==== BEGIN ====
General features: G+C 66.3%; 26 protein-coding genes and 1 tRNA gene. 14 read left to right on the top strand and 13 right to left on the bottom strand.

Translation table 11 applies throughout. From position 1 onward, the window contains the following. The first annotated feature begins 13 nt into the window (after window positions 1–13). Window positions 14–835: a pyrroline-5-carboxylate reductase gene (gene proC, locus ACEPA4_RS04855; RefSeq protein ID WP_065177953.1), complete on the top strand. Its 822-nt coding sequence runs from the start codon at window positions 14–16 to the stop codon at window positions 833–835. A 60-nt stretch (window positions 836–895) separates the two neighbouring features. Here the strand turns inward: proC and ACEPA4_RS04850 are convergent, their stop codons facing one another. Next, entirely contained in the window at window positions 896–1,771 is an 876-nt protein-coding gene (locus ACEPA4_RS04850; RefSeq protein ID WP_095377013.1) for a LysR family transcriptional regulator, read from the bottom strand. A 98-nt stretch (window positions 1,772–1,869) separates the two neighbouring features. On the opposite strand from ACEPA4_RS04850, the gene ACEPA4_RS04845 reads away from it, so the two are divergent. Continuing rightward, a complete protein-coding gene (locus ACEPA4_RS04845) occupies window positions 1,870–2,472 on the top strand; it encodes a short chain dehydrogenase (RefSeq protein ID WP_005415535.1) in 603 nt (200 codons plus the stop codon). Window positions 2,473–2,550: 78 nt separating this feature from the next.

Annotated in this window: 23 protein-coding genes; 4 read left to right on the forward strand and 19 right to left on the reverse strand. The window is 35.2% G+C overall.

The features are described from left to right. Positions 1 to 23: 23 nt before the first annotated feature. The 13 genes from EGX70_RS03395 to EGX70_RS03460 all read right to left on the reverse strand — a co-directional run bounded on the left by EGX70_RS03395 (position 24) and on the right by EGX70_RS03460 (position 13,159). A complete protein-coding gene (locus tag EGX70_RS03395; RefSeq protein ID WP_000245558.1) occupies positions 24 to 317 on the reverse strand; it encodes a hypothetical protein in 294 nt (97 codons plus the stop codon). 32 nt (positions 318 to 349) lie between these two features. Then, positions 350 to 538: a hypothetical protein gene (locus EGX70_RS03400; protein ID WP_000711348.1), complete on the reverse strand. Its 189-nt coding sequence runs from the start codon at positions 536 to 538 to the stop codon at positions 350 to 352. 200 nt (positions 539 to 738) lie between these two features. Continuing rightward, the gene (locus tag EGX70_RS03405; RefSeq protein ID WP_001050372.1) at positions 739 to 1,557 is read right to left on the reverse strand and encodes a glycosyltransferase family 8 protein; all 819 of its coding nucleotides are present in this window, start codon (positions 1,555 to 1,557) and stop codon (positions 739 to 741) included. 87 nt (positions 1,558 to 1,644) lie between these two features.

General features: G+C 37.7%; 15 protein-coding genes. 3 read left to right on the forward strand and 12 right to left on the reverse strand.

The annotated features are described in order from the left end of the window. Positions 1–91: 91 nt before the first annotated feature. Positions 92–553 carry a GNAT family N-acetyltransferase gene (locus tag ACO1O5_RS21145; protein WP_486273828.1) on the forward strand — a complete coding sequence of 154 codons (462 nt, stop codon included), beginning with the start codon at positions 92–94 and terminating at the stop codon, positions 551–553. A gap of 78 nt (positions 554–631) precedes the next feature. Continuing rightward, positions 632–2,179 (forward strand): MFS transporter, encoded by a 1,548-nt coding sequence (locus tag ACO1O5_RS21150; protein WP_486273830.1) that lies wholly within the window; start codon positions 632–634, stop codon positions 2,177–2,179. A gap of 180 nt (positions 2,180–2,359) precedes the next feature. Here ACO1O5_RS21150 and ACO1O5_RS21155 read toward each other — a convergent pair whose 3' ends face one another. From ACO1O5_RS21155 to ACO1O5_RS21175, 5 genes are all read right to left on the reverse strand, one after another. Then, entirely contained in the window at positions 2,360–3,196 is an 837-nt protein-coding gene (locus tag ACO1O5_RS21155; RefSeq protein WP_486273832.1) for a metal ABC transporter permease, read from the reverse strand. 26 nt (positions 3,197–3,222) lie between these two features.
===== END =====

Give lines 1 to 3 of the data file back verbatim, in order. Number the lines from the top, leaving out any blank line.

General features: G+C 66.3%; 26 protein-coding genes and 1 tRNA gene. 14 read left to right on the top strand and 13 right to left on the bottom strand.

Translation table 11 applies throughout. From position 1 onward, the window contains the following. The first annotated feature begins 13 nt into the window (after window positions 1–13). Window positions 14–835: a pyrroline-5-carboxylate reductase gene (gene proC, locus ACEPA4_RS04855; RefSeq protein ID WP_065177953.1), complete on the top strand. Its 822-nt coding sequence runs from the start codon at window positions 14–16 to the stop codon at window positions 833–835. A 60-nt stretch (window positions 836–895) separates the two neighbouring features. Here the strand turns inward: proC and ACEPA4_RS04850 are convergent, their stop codons facing one another. Next, entirely contained in the window at window positions 896–1,771 is an 876-nt protein-coding gene (locus ACEPA4_RS04850; RefSeq protein ID WP_095377013.1) for a LysR family transcriptional regulator, read from the bottom strand. A 98-nt stretch (window positions 1,772–1,869) separates the two neighbouring features. On the opposite strand from ACEPA4_RS04850, the gene ACEPA4_RS04845 reads away from it, so the two are divergent. Continuing rightward, a complete protein-coding gene (locus ACEPA4_RS04845) occupies window positions 1,870–2,472 on the top strand; it encodes a short chain dehydrogenase (RefSeq protein ID WP_005415535.1) in 603 nt (200 codons plus the stop codon). Window positions 2,473–2,550: 78 nt separating this feature from the next.

Annotated in this window: 23 protein-coding genes; 4 read left to right on the forward strand and 19 right to left on the reverse strand. The window is 35.2% G+C overall.